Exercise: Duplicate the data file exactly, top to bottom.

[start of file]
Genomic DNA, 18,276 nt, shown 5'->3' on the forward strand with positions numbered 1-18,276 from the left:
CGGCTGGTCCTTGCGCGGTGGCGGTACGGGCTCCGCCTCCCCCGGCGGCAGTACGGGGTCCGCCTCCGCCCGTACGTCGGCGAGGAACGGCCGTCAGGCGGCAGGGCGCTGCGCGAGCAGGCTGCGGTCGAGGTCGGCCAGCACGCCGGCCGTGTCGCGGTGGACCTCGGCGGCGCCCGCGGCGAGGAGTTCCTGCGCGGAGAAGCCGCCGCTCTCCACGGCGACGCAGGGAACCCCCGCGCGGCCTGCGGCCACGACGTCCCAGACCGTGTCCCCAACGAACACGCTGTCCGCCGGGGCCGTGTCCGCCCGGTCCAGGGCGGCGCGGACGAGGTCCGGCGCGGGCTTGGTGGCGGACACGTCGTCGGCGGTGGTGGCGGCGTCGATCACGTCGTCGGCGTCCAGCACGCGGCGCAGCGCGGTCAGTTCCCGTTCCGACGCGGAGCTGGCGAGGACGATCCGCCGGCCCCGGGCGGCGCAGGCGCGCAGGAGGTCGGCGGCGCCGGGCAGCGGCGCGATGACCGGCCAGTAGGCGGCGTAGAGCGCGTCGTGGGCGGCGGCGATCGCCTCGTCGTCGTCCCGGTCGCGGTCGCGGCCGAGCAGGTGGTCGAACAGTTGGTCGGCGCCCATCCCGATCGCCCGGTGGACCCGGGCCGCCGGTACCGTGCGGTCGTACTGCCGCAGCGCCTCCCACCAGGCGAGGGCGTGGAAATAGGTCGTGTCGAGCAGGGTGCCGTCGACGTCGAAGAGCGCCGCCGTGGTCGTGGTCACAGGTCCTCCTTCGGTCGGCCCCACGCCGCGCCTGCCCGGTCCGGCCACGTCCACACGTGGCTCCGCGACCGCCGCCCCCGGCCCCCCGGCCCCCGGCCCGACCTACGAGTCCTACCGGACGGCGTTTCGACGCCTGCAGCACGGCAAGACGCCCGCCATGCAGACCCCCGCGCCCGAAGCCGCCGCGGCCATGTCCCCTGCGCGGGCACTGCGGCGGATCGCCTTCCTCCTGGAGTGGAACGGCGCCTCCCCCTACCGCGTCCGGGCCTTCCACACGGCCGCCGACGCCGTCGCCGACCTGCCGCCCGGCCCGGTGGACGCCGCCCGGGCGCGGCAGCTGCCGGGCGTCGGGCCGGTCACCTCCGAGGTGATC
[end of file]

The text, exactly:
Genomic DNA, 18,276 nt, shown 5'->3' on the forward strand with positions numbered 1-18,276 from the left:
CGGCTGGTCCTTGCGCGGTGGCGGTACGGGCTCCGCCTCCCCCGGCGGCAGTACGGGGTCCGCCTCCGCCCGTACGTCGGCGAGGAACGGCCGTCAGGCGGCAGGGCGCTGCGCGAGCAGGCTGCGGTCGAGGTCGGCCAGCACGCCGGCCGTGTCGCGGTGGACCTCGGCGGCGCCCGCGGCGAGGAGTTCCTGCGCGGAGAAGCCGCCGCTCTCCACGGCGACGCAGGGAACCCCCGCGCGGCCTGCGGCCACGACGTCCCAGACCGTGTCCCCAACGAACACGCTGTCCGCCGGGGCCGTGTCCGCCCGGTCCAGGGCGGCGCGGACGAGGTCCGGCGCGGGCTTGGTGGCGGACACGTCGTCGGCGGTGGTGGCGGCGTCGATCACGTCGTCGGCGTCCAGCACGCGGCGCAGCGCGGTCAGTTCCCGTTCCGACGCGGAGCTGGCGAGGACGATCCGCCGGCCCCGGGCGGCGCAGGCGCGCAGGAGGTCGGCGGCGCCGGGCAGCGGCGCGATGACCGGCCAGTAGGCGGCGTAGAGCGCGTCGTGGGCGGCGGCGATCGCCTCGTCGTCGTCCCGGTCGCGGTCGCGGCCGAGCAGGTGGTCGAACAGTTGGTCGGCGCCCATCCCGATCGCCCGGTGGACCCGGGCCGCCGGTACCGTGCGGTCGTACTGCCGCAGCGCCTCCCACCAGGCGAGGGCGTGGAAATAGGTCGTGTCGAGCAGGGTGCCGTCGACGTCGAAGAGCGCCGCCGTGGTCGTGGTCACAGGTCCTCCTTCGGTCGGCCCCACGCCGCGCCTGCCCGGTCCGGCCACGTCCACACGTGGCTCCGCGACCGCCGCCCCCGGCCCCCCGGCCCCCGGCCCGACCTACGAGTCCTACCGGACGGCGTTTCGACGCCTGCAGCACGGCAAGACGCCCGCCATGCAGACCCCCGCGCCCGAAGCCGCCGCGGCCATGTCCCCTGCGCGGGCACTGCGGCGGATCGCCTTCCTCCTGGAGTGGAACGGCGCCTCCCCCTACCGCGTCCGGGCCTTCCACACGGCCGCCGACGCCGTCGCCGACCTGCCGCCCGGCCCGGTGGACGCCGCCCGGGCGCGGCAGCTGCCGGGCGTCGGGCCGGTCACCTCCGAGGTGATC